Dutta’s chapter on culture and resistance poses some interesting questions regarding the processes by which marginalized communities enact their agency through offering opportunities for structurally altering the systems that sustain their positions at the margins. After reading, I found myself immediately considering some of the interview responses for the food insecurity project that individuals had shared. It seems as though, despite their underserved status, those in the food insecure community still find ways to enact resistance against the unfair practices of the food provision system in this community. Often enacted at the micro-level, these resistive acts work to open up spaces of social change by creating new meanings and by offering alternatives to the dominant discourses. For instance, I spoke with an individual yesterday who detailed the injustices present within the food pantry for union members, which allegedly refuses pantry access to those long-standing union members (often the most in-need) who aren’t able to pay their union dues. After hearing responses from the charity organization that works with the union to supply food to the pantry that its services were being “tapped out” in this community, the participant visited the pantry on multiple occasions to merely observe from outside how many patrons visited. And, not surprisingly enough, the use of the pantry was minimal. Why then are those in most need being denied access? In listening to the participant detail the ways in which she had confronted pantry workers, engaged in her own form of “investigation,” and sought to share this information with as many people as she could, it was easy to see how the participant was interested in offering an alternative to the dominant discourse offered by the food pantry, union, and charity organization, instead privileging the voices of the marginalized as they were denied access to essential services.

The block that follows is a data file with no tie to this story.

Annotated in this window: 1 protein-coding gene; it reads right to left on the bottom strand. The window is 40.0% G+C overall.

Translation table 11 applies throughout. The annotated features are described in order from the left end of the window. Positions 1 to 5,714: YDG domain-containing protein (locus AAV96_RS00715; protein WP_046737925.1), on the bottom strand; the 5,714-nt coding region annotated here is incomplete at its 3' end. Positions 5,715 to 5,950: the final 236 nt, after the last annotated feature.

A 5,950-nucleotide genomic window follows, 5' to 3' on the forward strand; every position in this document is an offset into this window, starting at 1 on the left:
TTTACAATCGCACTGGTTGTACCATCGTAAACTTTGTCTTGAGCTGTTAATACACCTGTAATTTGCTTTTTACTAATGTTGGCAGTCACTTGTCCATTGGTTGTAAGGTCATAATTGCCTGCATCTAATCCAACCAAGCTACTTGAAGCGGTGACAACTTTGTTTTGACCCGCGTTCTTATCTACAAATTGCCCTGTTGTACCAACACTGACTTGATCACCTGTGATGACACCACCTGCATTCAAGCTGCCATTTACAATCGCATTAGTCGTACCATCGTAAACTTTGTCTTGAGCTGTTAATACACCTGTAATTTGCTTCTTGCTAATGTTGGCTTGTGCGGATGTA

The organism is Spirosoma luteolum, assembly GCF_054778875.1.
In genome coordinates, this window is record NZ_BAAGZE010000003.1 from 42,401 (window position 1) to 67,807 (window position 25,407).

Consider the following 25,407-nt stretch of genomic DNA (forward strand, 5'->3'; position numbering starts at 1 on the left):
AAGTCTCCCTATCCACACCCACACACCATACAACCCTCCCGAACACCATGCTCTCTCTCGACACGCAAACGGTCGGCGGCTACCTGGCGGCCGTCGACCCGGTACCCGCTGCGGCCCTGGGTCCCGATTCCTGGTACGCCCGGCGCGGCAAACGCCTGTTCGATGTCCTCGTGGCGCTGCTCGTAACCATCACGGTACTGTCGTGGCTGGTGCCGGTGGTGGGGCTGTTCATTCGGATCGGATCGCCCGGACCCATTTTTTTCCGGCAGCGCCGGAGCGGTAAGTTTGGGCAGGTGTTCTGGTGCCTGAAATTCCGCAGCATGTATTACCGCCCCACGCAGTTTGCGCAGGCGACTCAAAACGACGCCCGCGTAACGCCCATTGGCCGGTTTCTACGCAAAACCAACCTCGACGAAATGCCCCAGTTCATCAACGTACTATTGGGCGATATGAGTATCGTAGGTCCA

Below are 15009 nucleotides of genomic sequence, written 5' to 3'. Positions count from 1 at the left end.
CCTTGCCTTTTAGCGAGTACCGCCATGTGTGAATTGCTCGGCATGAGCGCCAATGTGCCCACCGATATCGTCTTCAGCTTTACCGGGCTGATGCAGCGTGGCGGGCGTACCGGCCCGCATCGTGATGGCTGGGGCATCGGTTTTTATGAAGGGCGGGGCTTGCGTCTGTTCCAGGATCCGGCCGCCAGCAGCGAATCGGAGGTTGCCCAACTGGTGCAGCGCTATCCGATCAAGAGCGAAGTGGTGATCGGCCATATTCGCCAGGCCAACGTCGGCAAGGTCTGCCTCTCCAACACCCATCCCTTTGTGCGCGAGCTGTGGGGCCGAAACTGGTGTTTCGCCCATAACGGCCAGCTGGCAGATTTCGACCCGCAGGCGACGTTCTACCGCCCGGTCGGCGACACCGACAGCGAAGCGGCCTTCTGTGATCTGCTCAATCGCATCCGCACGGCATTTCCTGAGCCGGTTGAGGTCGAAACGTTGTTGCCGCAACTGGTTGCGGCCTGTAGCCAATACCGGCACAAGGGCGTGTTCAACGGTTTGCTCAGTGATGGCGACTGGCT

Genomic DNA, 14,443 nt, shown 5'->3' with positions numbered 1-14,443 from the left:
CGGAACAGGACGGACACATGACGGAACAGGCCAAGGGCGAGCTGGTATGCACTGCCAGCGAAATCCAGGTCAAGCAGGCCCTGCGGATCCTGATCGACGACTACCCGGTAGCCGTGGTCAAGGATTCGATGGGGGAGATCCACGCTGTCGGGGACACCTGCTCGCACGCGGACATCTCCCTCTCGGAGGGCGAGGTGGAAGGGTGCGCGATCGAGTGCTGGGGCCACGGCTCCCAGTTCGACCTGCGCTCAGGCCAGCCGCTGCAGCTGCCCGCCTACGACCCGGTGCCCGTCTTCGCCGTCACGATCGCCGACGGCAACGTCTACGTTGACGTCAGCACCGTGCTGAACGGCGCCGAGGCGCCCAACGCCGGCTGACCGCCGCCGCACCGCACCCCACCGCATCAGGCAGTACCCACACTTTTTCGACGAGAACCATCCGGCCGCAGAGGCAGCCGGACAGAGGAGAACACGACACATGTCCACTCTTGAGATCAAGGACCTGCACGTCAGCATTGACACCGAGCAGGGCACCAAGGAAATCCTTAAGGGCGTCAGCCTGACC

Dutta also suggests that marginalized populations can resist culture itself, particularly as practices within the culture can embody conditions of inequality. As individuals question the taken-for-granted assumptions within their culture that constitute particular cultural traditions, new meanings emerge, bringing forward new opportunities for communicating. In a number of the food insecurity interviews, an overarching theme of pride has emerged. Namely, individuals note that one barrier inhibiting those in need of food from accessing pantries is an overwhelming sense of pride that accessing pantries takes from them. I’m not quite sure if the pride is in relation to one’s ability to provide food for their family without assistance or if it stems instead from a broader cultural context where asking for help is considered shameful. Regardless, as I listened to participants note times where they’ve gone to the pantries themselves to get food for these others who refuse to visit, I could see how some had chosen to resist culture itself by questioning the assumption that receiving help during a time of need wasn’t a shameful act. Rather, it was a way for them to create a new meaning, an alternative meaning, to the existing cultural framework of those living in food insecure poverty.